Now I'm sure armchair philosophers could spend hours discussing this, but the only reason I even ask these questions is to get a practical and useful answer. Philosophising without a point is, well, pointless.

The trouble is that "What makes something interesting?" is the sort of subjective question that gets you nowhere. As is often the case it's better to ask the reverse: What makes something boring?

This is much easier and we can get a useful answer: lack of change.

This is easy to imagine in music: just keep repeating the same thing without any variation, it's boring. (How soon it becomes boring depends on personal taste, but it will get boring eventually.)

I leave it as an exercise for the reader to consider how this may (or may not) apply to writing.

What's on the turntable? "Definition of a Dog" by the Esbjörn Svensson Trio from "E.s.t. Live in Hamburg", 18 minutes of Jazz gorgeousness

Friday, October 15, 2010

A question of stakes

Not talking about fencing today though we may discuss Tae-Kwon Do. (I'm feeling in a frivolously twisted mood.)

The other day I was thinking about stakes - you know, why it's important the protagonist succeeds in their goal. There are things that have to be true about the stakes - we have to believe in them. That's the most important thing, believe that they really are important. Otherwise there's no point.

And then I thought about that utterly frivolous* film "Bill and Ted's Excellent Adventure" - which I love, can't deny it, it's on my list of films that I will watch again, and again, and again (etc).

So what about the stakes? The future of the world. Doesn't get much bigger. And yes it's a silly film, but within its own framework the stakes make perfect sense. Bill and Ted must pass their History presentation because without the music of Wyld Stallyns the world is doomed.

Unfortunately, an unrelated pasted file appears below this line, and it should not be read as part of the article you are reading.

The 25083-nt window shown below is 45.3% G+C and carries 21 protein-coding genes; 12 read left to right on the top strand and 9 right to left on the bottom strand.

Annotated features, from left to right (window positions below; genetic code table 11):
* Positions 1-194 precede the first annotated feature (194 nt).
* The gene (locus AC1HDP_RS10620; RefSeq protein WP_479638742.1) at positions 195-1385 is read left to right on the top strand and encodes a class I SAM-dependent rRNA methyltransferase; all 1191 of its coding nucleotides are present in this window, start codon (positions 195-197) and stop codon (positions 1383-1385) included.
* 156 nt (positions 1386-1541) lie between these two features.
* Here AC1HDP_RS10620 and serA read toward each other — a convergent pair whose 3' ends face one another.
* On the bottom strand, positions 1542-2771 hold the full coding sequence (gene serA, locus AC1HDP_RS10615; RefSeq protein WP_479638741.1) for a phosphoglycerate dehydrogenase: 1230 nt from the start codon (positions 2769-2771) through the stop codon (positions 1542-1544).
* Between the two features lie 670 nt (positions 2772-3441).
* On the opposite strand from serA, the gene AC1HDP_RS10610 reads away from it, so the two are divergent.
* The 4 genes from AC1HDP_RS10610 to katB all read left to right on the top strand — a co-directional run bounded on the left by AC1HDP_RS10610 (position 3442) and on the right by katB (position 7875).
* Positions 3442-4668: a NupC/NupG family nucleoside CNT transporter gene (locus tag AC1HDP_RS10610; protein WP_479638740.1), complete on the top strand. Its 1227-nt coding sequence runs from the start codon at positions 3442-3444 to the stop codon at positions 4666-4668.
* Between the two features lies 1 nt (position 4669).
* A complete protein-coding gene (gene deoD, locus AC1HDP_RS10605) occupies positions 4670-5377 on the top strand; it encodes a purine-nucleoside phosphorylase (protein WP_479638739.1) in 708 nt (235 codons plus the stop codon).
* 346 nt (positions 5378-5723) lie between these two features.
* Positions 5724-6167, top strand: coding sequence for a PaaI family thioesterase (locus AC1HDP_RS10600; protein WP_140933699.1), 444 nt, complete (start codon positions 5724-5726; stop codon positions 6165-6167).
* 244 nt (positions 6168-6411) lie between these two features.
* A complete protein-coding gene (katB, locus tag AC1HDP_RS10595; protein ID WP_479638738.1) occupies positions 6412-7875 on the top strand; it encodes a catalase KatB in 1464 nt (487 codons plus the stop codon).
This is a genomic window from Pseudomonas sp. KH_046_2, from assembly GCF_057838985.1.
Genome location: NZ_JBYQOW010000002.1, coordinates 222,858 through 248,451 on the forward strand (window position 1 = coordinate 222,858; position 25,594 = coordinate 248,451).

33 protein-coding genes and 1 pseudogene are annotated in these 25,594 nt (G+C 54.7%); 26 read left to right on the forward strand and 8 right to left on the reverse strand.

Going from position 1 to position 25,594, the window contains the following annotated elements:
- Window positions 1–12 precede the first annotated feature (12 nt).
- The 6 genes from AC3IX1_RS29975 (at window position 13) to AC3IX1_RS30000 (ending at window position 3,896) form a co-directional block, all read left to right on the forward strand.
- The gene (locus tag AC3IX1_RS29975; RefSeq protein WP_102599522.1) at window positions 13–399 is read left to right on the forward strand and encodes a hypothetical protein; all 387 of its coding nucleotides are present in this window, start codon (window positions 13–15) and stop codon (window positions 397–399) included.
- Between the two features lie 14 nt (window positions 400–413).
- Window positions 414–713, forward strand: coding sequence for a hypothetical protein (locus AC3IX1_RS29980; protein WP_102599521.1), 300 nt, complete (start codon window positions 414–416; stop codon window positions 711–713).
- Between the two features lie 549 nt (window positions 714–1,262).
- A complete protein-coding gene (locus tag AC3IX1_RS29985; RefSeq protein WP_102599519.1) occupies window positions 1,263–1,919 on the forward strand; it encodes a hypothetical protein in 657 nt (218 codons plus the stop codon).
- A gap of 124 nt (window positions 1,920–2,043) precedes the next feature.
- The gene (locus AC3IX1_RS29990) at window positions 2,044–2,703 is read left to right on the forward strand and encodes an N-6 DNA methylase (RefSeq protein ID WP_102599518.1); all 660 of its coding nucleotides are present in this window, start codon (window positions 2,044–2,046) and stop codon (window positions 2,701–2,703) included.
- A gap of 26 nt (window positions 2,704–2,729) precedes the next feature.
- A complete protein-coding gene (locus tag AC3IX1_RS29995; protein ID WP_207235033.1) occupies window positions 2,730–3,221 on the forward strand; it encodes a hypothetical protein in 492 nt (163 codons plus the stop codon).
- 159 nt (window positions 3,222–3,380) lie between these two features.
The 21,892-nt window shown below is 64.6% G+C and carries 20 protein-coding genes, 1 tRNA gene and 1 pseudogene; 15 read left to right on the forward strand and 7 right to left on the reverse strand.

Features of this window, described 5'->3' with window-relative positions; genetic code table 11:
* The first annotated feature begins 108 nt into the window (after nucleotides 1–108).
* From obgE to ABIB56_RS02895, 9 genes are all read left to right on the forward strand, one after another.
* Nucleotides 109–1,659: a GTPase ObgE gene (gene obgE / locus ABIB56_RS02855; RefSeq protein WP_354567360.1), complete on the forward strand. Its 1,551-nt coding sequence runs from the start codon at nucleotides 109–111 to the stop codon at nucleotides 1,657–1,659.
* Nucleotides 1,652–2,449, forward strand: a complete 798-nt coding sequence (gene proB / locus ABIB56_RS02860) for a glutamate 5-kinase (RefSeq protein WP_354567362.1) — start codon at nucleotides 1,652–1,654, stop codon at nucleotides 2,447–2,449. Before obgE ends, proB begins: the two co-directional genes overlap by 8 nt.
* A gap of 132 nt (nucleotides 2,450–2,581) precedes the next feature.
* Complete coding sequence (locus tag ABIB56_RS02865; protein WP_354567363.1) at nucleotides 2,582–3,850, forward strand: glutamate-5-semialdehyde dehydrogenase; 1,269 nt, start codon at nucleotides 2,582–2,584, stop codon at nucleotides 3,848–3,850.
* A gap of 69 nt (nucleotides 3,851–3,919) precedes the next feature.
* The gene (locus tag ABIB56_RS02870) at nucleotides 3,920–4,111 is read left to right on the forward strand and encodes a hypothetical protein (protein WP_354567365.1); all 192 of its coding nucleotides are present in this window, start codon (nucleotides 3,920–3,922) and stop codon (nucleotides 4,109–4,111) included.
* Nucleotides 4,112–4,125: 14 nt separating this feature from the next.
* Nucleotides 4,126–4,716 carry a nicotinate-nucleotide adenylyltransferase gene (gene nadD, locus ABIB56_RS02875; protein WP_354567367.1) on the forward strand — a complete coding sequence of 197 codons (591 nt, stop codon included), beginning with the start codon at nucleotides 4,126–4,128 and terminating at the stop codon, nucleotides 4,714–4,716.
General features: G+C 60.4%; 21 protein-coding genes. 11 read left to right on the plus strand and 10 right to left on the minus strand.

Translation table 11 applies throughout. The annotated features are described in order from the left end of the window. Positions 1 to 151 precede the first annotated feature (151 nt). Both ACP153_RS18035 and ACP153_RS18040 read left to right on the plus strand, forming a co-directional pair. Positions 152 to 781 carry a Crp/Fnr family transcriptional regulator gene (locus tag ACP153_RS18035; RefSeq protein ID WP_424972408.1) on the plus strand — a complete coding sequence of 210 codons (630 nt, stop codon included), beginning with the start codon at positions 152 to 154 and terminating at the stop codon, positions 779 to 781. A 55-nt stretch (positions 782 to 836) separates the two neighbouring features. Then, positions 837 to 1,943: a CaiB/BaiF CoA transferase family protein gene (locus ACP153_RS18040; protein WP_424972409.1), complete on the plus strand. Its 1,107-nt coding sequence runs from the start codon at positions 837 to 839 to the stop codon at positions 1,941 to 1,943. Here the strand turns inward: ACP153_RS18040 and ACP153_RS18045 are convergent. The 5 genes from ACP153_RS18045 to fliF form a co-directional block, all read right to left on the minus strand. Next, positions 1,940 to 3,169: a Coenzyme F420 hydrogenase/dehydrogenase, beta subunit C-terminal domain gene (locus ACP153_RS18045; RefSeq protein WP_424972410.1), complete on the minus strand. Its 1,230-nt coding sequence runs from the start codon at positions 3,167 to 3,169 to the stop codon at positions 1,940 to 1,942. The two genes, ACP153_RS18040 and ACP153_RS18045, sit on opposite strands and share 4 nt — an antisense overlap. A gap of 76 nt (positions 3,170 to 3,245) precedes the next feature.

What about one of my other fave films? The Fugitive. Stakes? Protagonist accused of a crime he didn't commit - but it's all to do with a pharmaceutical company faking results from their drug trials, so the result would have a huge impact on society. (On a serious note let me draw your attention to this: .)

Of course the stakes aren't always global but if there are any bad consequences to the protagonist's failure make them as big as you can.

In other news

The Daughter is firmly ensconced at University and loving it. She says the lectures are good too. She's a Jujitus black belt but had also had some fun with TKD in the past, but the teacher wasn't very good. She's joined a TKD dojo at University and finds the teacher is part of the England squad and very good. Wouldn't surprise me if she's wondering whether she can qualify for 2012... she's not competitive, oh no, not at all.

The Boy has started his GCSE work at school, he's taken Music as an option and is getting the kind of teaching I wish I'd had: How to play Blues - you could just melt into that sax playing.

* Two frivoli in one blog. Lucky you.

What's on the turntable? "Morph the Cat" by Steely Dan (Donald Fagen) from Morph the Cat

Sunday, October 03, 2010

A Writer's Life

I could be writing about the Adrian Mead-fest I attended in Edinburgh yesterday - but I won;t because I just read Roger Ellory's latest blog - and I think you should too

What's on the turntable? Nada.